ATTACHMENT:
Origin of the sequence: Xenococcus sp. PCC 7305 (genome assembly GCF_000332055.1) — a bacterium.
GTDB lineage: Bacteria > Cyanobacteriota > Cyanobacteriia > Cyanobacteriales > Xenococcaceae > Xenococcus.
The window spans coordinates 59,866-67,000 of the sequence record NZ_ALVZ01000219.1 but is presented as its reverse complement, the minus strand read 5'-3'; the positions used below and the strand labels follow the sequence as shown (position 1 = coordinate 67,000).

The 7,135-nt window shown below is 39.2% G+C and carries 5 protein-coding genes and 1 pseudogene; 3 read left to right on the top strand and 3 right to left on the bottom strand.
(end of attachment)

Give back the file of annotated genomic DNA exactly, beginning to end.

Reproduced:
Origin of the sequence: Xenococcus sp. PCC 7305 (genome assembly GCF_000332055.1) — a bacterium.
GTDB lineage: Bacteria > Cyanobacteriota > Cyanobacteriia > Cyanobacteriales > Xenococcaceae > Xenococcus.
The window spans coordinates 59,866-67,000 of the sequence record NZ_ALVZ01000219.1 but is presented as its reverse complement, the minus strand read 5'-3'; the positions used below and the strand labels follow the sequence as shown (position 1 = coordinate 67,000).

The 7,135-nt window shown below is 39.2% G+C and carries 5 protein-coding genes and 1 pseudogene; 3 read left to right on the top strand and 3 right to left on the bottom strand.